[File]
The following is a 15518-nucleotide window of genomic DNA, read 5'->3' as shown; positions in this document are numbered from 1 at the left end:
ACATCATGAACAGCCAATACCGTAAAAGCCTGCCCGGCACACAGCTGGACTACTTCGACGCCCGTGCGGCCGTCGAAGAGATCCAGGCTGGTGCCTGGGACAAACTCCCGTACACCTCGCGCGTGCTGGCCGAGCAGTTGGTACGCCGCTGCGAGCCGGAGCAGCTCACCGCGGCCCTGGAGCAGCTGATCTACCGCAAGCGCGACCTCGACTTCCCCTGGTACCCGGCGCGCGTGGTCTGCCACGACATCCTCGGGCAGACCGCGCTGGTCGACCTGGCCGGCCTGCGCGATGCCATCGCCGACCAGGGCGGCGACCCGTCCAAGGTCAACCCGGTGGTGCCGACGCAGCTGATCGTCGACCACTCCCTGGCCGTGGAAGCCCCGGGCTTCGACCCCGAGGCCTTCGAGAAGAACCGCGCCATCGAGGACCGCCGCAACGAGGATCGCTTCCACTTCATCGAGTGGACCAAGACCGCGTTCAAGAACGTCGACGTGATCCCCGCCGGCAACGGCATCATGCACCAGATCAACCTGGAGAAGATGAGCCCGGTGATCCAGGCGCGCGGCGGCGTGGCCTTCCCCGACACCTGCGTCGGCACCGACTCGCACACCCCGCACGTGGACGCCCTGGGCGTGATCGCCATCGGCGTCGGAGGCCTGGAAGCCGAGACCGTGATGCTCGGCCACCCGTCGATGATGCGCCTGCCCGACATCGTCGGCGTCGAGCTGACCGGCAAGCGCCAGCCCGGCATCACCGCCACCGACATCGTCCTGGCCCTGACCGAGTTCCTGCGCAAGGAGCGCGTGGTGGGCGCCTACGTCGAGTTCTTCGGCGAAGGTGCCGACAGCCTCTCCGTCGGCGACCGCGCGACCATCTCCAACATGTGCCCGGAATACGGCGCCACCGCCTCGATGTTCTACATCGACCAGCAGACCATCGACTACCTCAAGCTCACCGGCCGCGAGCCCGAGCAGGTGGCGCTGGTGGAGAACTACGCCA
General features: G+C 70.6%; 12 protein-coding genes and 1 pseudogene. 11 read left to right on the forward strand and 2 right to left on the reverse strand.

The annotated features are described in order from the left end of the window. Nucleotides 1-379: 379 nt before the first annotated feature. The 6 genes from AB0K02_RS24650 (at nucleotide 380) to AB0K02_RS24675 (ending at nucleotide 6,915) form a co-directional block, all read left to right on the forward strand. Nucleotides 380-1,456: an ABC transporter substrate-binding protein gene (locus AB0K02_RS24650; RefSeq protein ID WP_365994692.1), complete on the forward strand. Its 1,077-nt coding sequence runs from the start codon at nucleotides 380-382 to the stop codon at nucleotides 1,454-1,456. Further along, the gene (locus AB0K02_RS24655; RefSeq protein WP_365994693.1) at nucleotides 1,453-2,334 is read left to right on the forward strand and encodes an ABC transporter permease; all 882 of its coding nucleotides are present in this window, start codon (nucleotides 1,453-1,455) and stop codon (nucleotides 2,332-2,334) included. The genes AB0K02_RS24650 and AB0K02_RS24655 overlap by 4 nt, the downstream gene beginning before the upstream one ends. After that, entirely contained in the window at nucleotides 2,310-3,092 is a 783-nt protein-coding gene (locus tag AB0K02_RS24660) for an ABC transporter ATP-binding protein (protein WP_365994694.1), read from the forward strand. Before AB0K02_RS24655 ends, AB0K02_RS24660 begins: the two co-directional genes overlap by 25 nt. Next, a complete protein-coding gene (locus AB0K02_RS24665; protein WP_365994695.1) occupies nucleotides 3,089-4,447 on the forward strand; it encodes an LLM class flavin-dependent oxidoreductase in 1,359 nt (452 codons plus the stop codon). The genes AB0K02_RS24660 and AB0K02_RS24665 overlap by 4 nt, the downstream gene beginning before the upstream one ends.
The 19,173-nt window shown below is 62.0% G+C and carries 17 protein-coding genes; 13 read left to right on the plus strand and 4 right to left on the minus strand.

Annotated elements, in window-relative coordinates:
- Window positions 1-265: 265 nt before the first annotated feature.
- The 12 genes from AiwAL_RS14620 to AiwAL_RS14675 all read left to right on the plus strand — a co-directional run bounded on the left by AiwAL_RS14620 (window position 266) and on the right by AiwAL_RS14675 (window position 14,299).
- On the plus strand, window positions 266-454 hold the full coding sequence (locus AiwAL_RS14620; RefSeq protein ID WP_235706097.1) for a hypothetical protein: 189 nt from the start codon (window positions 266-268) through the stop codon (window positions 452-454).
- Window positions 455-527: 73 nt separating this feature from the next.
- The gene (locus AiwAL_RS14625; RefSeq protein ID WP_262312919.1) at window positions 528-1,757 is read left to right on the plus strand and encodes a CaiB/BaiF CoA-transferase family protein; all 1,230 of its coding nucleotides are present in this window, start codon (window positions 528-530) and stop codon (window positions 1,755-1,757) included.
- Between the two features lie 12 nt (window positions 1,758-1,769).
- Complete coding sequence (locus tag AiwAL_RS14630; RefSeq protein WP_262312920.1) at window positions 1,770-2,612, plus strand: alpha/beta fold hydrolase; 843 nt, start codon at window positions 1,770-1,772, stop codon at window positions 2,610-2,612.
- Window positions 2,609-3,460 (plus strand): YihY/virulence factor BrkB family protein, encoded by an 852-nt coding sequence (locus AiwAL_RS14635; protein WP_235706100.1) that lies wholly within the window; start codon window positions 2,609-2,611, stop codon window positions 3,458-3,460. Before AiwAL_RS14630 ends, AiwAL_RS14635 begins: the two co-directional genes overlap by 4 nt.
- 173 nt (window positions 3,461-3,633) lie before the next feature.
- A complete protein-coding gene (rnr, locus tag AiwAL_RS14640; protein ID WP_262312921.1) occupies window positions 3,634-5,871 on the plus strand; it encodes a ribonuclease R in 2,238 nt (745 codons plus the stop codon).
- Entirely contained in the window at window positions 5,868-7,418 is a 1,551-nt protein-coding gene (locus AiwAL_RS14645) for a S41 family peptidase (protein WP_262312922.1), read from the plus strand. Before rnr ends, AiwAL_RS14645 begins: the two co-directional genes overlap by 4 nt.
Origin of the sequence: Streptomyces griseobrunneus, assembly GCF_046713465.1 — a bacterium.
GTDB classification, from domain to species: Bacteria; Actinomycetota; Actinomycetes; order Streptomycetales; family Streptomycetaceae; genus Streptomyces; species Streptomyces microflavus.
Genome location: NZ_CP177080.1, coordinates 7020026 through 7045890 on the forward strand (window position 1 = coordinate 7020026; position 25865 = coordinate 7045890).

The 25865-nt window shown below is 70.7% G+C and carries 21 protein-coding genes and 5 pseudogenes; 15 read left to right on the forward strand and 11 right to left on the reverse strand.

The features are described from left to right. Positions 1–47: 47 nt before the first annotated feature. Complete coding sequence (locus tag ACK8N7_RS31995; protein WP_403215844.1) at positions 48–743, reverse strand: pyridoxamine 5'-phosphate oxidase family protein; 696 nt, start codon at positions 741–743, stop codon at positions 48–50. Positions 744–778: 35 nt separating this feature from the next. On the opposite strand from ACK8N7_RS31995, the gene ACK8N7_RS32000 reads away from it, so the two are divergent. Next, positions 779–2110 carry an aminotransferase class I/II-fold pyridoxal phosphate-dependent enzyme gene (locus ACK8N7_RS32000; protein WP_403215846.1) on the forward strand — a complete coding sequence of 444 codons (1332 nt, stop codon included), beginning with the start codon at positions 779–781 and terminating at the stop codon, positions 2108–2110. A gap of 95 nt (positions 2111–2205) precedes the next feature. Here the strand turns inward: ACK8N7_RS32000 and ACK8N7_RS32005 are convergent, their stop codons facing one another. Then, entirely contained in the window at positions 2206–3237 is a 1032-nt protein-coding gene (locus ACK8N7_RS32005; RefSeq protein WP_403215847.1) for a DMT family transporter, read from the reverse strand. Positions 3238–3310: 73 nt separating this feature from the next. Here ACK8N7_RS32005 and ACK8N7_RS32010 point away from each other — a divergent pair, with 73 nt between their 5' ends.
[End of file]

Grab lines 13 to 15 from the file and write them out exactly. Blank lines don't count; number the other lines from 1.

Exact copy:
- Complete coding sequence (locus tag AiwAL_RS14630; RefSeq protein WP_262312920.1) at window positions 1,770-2,612, plus strand: alpha/beta fold hydrolase; 843 nt, start codon at window positions 1,770-1,772, stop codon at window positions 2,610-2,612.
- Window positions 2,609-3,460 (plus strand): YihY/virulence factor BrkB family protein, encoded by an 852-nt coding sequence (locus AiwAL_RS14635; protein WP_235706100.1) that lies wholly within the window; start codon window positions 2,609-2,611, stop codon window positions 3,458-3,460. Before AiwAL_RS14630 ends, AiwAL_RS14635 begins: the two co-directional genes overlap by 4 nt.
- 173 nt (window positions 3,461-3,633) lie before the next feature.